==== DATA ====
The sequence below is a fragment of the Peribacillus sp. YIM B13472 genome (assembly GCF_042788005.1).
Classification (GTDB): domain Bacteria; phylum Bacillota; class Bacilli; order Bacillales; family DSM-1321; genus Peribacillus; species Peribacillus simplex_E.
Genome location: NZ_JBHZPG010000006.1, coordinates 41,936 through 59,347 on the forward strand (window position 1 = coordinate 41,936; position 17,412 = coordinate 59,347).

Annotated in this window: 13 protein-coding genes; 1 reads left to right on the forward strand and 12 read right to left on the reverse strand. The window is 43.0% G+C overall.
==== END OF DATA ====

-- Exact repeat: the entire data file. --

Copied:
The sequence below is a fragment of the Peribacillus sp. YIM B13472 genome (assembly GCF_042788005.1).
Classification (GTDB): domain Bacteria; phylum Bacillota; class Bacilli; order Bacillales; family DSM-1321; genus Peribacillus; species Peribacillus simplex_E.
Genome location: NZ_JBHZPG010000006.1, coordinates 41,936 through 59,347 on the forward strand (window position 1 = coordinate 41,936; position 17,412 = coordinate 59,347).

Annotated in this window: 13 protein-coding genes; 1 reads left to right on the forward strand and 12 read right to left on the reverse strand. The window is 43.0% G+C overall.